Ichthyological Research

, Volume 64, Issue 3, pp 265–294 | Cite as

Review of the genus Banjos (Perciformes: Banjosidae) with descriptions of two new species and a new subspecies

  • Mizuki Matsunuma
  • Hiroyuki Motomura


A taxonomic review of the genus Banjos (Perciformes: Banjosidae), previously restricted to a single species, Banjos banjos (Richardson 1846), recorded from the northwestern Pacific Ocean from the South China Sea north to Japan, as well as Lombok (Indonesia), New Caledonia and Australia, resulted in the recognition of three species, including B. banjos (northwestern Pacific Ocean, Indonesia and western Australia), Banjos aculeatus sp. nov. (eastern Australia) and Banjos peregrinus sp. nov. [northern Australia (Timor Sea)]. Records of B. banjos from New Caledonia probably also represent B. aculeatus, which is clearly distinct from other congeners in having a relatively long, strongly serrated spine at the posteroventral angle of the preopercle and an entirely dusky membrane on the spinous dorsal fin in juveniles < ca. 70 mm SL, in addition to slightly longer first and second dorsal-fin spines. Banjos peregrinus is characterized by a relatively greater head length, orbit diameter, postorbital length and pre-pelvic-fin length, as well as poorly developed serration of the exposed margin of the cleithrum. Within B. banjos, a population from the southeastern Indian Ocean, including Indonesia and western Australia, is regarded as a distinct subspecies (Banjos banjos brevispinis ssp. nov.), distinguishable from B. b. banjos from the northwestern Pacific Ocean by a relatively narrow least interorbital width, and shorter second and eighth dorsal-fin spines. Ontogenetic morphological changes within the genus and the status of the holotype of Anoplus banjos Richardson 1846 are discussed in detail.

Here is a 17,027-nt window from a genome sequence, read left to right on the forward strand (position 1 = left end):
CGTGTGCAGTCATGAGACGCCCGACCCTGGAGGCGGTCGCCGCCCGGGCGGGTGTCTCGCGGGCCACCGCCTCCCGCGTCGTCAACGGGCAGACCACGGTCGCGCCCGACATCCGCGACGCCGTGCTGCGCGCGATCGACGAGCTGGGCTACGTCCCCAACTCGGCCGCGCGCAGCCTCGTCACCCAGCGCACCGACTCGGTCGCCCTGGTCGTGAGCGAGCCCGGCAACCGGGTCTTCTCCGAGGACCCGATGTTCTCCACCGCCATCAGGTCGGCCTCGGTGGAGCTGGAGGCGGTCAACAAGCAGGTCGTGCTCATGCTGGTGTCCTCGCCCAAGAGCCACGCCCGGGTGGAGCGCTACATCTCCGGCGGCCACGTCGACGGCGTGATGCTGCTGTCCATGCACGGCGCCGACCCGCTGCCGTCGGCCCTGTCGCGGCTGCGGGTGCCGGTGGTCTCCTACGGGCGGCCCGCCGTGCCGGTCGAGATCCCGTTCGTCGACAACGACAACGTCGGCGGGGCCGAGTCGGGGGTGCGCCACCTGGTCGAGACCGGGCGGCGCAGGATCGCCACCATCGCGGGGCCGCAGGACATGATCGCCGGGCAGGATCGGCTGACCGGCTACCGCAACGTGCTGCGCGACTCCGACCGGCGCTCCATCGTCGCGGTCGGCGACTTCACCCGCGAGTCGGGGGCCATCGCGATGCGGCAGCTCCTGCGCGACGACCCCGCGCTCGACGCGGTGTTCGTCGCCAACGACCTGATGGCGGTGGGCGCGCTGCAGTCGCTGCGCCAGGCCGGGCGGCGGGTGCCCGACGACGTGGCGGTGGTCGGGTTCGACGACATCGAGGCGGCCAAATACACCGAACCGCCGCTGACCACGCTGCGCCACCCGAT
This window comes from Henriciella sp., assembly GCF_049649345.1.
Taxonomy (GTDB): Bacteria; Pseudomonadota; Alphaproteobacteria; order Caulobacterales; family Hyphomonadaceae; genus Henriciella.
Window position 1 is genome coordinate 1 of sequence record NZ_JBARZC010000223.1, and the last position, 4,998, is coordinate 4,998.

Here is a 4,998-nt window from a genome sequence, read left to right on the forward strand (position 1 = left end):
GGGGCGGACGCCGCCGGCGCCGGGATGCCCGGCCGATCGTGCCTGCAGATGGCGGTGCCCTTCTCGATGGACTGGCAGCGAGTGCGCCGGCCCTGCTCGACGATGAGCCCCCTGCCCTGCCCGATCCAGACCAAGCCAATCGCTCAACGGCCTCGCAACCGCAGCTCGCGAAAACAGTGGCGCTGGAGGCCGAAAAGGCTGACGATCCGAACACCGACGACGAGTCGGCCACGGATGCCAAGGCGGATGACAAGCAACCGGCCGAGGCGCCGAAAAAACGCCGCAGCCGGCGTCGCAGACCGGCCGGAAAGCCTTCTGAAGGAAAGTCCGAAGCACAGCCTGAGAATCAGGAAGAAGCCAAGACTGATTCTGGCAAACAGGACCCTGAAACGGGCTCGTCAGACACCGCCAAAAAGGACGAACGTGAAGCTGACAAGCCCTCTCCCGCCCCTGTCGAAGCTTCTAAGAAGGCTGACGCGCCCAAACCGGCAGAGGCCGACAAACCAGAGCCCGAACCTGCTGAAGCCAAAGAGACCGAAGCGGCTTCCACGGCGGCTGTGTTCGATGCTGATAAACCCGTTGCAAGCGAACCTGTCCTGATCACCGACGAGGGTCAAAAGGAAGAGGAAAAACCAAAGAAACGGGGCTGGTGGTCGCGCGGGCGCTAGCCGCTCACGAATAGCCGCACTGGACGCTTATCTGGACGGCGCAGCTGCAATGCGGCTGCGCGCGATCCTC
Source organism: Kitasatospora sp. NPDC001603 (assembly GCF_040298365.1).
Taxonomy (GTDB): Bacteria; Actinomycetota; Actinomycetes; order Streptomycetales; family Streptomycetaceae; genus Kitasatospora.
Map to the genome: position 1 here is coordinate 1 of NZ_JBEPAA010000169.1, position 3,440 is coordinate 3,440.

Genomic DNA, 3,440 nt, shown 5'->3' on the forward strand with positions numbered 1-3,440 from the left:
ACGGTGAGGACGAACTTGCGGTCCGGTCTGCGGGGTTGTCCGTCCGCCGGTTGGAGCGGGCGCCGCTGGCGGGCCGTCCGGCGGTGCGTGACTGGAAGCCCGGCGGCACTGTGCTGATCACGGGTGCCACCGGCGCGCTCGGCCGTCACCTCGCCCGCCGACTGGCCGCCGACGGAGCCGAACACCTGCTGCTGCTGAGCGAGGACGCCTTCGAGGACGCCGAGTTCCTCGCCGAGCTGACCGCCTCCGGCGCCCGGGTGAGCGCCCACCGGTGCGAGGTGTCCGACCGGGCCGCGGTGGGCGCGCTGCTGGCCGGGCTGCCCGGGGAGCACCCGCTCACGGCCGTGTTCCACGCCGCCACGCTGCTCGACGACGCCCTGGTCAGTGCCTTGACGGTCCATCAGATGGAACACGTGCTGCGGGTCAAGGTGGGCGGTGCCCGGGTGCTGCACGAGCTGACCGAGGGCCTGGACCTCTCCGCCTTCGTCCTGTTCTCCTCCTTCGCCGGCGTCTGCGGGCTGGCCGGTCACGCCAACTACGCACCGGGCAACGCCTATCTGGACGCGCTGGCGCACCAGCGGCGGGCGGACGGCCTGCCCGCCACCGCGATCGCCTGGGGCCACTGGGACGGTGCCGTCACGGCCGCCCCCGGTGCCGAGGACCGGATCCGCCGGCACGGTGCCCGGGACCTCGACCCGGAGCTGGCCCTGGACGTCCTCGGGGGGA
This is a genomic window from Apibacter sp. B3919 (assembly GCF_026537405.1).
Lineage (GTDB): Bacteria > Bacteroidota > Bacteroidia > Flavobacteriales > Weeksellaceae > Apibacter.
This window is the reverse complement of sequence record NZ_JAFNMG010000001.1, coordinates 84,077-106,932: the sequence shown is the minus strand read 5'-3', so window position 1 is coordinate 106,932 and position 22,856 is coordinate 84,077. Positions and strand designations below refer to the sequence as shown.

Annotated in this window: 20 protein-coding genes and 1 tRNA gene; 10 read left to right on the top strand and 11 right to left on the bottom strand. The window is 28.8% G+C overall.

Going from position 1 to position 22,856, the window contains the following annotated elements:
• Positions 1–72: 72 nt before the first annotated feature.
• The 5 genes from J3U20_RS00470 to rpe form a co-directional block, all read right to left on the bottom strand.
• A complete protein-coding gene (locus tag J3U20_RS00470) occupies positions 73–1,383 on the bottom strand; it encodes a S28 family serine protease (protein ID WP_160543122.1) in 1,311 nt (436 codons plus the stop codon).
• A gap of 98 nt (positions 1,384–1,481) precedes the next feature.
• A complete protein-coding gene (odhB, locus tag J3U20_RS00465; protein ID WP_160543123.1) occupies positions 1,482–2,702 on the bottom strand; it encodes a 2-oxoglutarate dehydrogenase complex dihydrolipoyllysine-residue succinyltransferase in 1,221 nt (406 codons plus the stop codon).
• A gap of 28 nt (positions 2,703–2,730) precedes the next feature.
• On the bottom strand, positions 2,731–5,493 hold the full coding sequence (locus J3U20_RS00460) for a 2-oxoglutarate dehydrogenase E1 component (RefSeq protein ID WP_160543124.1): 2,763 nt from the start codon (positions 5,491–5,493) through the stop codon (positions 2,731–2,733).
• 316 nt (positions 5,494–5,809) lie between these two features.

Banjofish Anoplus banjos Morphology Taxonomy Antitropical distribution 



We are especially grateful to G. Ogihara (formerly KAUM) for providing data on his preliminary taxonomic study on Banjos; Y. Takigawa (Kagawa University, Japan) for sharing her extensive knowledge of historical Japanese fish specimens brought to Europe; and M. McGrouther (AMS); K.-T. Shao (ASIZP); J. Maclaine (BMNH); H. Endo (BSKU); D. Catania (CAS); A. Graham (CSIRO); Y. Kai (FAKU) and T. Nakabo (formerly FAKU); H. Senou (KPM); H. Kohno (MTUF); Y. Iwatsuki (MUFS); C. Struthers (NMNZ); D. Bray (NMV); K. Matsuura, G. Shinohara and M. Nakae (NSMT); G. Dally and M. Hammer (NTM); H.-L. Wu (SFU); K. Hoshino (SNFR); T. Yoshino (formerly URM); J. Williams (USNM); S. Morrison (formerly WAM); and P. Bartsch (ZMB) for providing opportunities to examine specimens. We are also very appreciative of J. Maclaine for providing information on BMNH specimens of Banjos; G. Mou-Tham (IRDNC), R. Fricke (SMNS) and Z. Gabsi (MNHN) for providing information on New Caledonian specimens of Banjos; and S. Bogorodsky (Station of Naturalists, Russia) for providing help with Russian translations. K. Graham (AMS), L. Conboy, G. Leyland, A. Williams, D. Wright (CSIRO), and staffs of National Research Institute of Far Seas Fisheries (formerly Far Seas Fisheries Research Laboratory) provided photographs of specimens; J. Maclaine (BMNH), Y. Kai, F. Tashiro, N. Nakayama and students (FAKU), and G. Shinohara, M. Nakae and other staff (NSMT) provided hospitality during the author’s visits to their institutions; students and volunteers of KAUM assisted in sampling specimens and providing curatorial support; N. Nakayama (formerly BSKU), M. Okamoto (SNFR) and Y. Sakurai (Okinawa, Japan) donated specimens; G. Hardy (Ngunguru, New Zealand) read the manuscript and provided help with English; and M. Gomon (NMV) and anonymous reviewers provided helpful comments on the manuscript. This study was supported in part by JSPS KAKENHI Grant Numbers JP26241027, JP24370041, JP23580259, and JP26450265; JSPS Fellow (PD: 16J00047); the JSPS Core-to-Core Program, “Research and Education Network on Southeast Asian Coastal Ecosystems”; the “Coastal Area Capability Enhancement in Southeast Asia Project” of the Research Institute for Humanity and Nature, Kyoto, Japan; the “Biological Properties of Biodiversity Hotspots in Japan” project of the National Museum of Nature and Science, Tsukuba, Japan; and “Establishment of Research and Education Network on Biodiversity and Its Conservation in the Satsunan Islands” project of Kagoshima University, adopted by the Ministry of Education, Culture, Sports, Science and Technology, Japan.


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© The Ichthyological Society of Japan 2017

Authors and Affiliations

  1. 1.Laboratory of Marine Biology, Faculty of ScienceKochi UniversityKochiJapan
  2. 2.The Kagoshima University MuseumKagoshimaJapan

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